ALBUQUERQUE, N.M. — When people think of the advertising world, they might often think of the smoky rooms, crisp suits, heavy drinking and high rises of the show “Mad Men.”
But advertising today is very different. It is a diverse world operating in many spheres, and thanks to the internet, New York is no longer a necessity for an ad firm. Small and midsize cities are able to compete on national and global scales and operate at significantly lower cost.
Albuquerque is one of those cities. Several successful agencies that have decided to make the Duke City their home over the last two decades are landing national accounts from large corporations, lobbies and nonprofits.
New Mexico offers benefits for an ad agency, whether it is the novelty of being “scrappy underdogs,” as Sam Maclay, partner and creative director for 3 Advertising said, or the attraction to a place that has been a mecca for artists for centuries as Steve McKee, partner at McKee Wallwork and Co., points out.
There are challenges to being based in Albuquerque. 3 Advertising and Esparza point to the lack of large corporate bases in New Mexico. McKee Wallwork and Co. makes it a mission to change inaccurate perceptions of New Mexico. Agenda, which is more of a hybrid agency, cites difficulty with travel. All of the firms the Journal spoke with said there is a shallow talent pool that makes hiring locally difficult. Entry-level positions are often given to locals, but specialized jobs require agencies to seek out-of-state talent with more experience.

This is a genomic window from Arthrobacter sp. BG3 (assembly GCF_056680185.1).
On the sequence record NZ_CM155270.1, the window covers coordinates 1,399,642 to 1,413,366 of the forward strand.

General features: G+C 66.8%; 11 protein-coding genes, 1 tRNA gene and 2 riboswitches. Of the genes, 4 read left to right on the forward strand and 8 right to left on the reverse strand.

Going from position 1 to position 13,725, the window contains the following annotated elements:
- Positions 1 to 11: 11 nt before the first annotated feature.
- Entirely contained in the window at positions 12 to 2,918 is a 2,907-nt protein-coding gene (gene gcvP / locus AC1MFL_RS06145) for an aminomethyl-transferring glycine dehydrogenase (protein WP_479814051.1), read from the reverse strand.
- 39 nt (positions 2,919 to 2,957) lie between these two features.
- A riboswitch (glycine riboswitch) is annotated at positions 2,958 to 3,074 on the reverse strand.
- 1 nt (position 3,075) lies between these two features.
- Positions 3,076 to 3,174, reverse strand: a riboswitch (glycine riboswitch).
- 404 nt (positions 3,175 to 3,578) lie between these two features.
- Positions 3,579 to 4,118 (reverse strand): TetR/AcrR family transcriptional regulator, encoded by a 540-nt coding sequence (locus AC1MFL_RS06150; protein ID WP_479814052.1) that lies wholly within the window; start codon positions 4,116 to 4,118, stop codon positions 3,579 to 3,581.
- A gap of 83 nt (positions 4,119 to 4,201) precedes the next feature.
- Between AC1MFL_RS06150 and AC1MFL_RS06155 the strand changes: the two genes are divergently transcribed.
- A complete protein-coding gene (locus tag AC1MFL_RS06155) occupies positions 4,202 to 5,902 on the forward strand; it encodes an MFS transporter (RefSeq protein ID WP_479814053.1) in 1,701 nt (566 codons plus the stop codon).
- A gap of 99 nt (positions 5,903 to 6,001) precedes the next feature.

However, all of the firms have a personal interest in seeing and helping the city grow, and all of them say they set up here and stay here because Albuquerque is home. Agencies are not migrating to Albuquerque to set up shop; the local firms are for the most part homegrown.
The Journal sat down with four local advertising firms to get their thoughts on being in Albuquerque and working on a national and global scale.
McKee Wallwork and Co.
McKee Wallwork and Co. has called Albuquerque its home for the past 20 years. The firm is the creation of Steve McKee and Pat Wallwork who have cultivated talent and leveraged that talent into success, first from a small space and now in a 12,000-square-foot building in Albuquerque’s Sawmill District. It has 24 employees.
McKee Wallwork and Co. has won many national awards over the years. Most recently it won Southwest Small Agency of the Year and National B2B Campaign of the Year from Advertising Age Magazine.